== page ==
Disease-modifying anti-rheumatic drug therapy is becoming more regularly used in the treatment of rheumatic diseases. DMARDs are a specific type of medication that work to change and modify the disease itself. They slow or stop the inflammatory process which results in pain and damage to the joints ad organs.
DMARDs interact directly with the immune system. Other drugs are usually taken too so as not to compromise a patient’s general health. They are also often prescribed alongside painkillers as they can take up to 12 weeks start to work.
Types of DMARDs
There are three standard types of DMARDs:
Known as “traditional” DMARDs and usually taken orally, these drugs have a broad immune suppressant effect.
Biologic DMARDs are usually taken by self-injection or infusion. They target specific molecules within the immune system and work to slow the disease’s effect on them.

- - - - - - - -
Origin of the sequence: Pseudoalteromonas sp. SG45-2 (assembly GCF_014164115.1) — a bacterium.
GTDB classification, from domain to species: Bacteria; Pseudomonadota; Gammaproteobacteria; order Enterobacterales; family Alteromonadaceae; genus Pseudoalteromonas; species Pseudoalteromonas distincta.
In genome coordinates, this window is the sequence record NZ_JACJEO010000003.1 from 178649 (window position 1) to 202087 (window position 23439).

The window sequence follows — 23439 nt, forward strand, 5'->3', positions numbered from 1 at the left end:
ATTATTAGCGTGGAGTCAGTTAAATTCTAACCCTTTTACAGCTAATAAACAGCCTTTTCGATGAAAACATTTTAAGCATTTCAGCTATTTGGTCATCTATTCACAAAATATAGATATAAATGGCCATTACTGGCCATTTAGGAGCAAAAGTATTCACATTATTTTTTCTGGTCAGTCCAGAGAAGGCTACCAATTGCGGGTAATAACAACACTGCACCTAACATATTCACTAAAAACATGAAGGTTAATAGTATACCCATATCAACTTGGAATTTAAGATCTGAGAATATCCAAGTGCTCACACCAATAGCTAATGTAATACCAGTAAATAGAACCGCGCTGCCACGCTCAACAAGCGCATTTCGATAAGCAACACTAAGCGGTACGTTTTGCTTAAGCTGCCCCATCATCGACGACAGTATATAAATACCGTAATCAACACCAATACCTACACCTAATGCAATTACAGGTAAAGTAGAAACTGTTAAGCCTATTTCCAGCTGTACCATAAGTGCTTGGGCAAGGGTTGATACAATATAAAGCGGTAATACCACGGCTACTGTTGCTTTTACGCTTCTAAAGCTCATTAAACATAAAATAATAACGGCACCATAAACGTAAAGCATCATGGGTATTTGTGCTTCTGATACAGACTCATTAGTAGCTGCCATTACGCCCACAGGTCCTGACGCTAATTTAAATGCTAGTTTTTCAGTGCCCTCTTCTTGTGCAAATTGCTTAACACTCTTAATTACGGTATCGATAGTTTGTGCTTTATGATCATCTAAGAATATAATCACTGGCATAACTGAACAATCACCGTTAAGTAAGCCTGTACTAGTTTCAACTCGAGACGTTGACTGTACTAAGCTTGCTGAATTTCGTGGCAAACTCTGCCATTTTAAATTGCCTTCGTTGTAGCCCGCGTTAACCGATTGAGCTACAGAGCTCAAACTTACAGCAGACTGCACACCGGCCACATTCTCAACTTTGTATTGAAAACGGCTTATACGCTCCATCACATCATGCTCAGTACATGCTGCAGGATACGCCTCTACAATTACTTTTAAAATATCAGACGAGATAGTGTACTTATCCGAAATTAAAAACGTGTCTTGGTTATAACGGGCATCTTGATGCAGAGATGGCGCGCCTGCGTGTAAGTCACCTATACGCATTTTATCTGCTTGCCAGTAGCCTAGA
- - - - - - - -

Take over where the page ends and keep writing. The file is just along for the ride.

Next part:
The newest type of DMARDs once again focus in on individual immune system molecules.
The research and information around this type of therapy grows day by day. It has the potential to slow and stop inflammation so research continues.
Why have I been prescribed DMARDs?
The sooner the inflammation related to rheumatoid arthritis and similar conditions lessens, the better the chances of keeping it under control are. Symptoms such as pain and joint stiffness decrease rapidly once inflammation lessens. They quickly and effectively target inflammation and slow its process.
DMARDs take some time to work but their effect is usually significant and worth the wait. Like all drug therapies, your doctor may consider a combination of options and trial them before settling on the best range for your individual condition.
Not all people with rheumatoid arthritis need this kind of treatment. It is dependent on the individual symptoms, pain levels and the extent of inflammation around the joints.
If you want to find out more about the drug therapies available for rheumatoid arthritis and discuss your condition with Dr Barrett, you can fill in an appointment form online.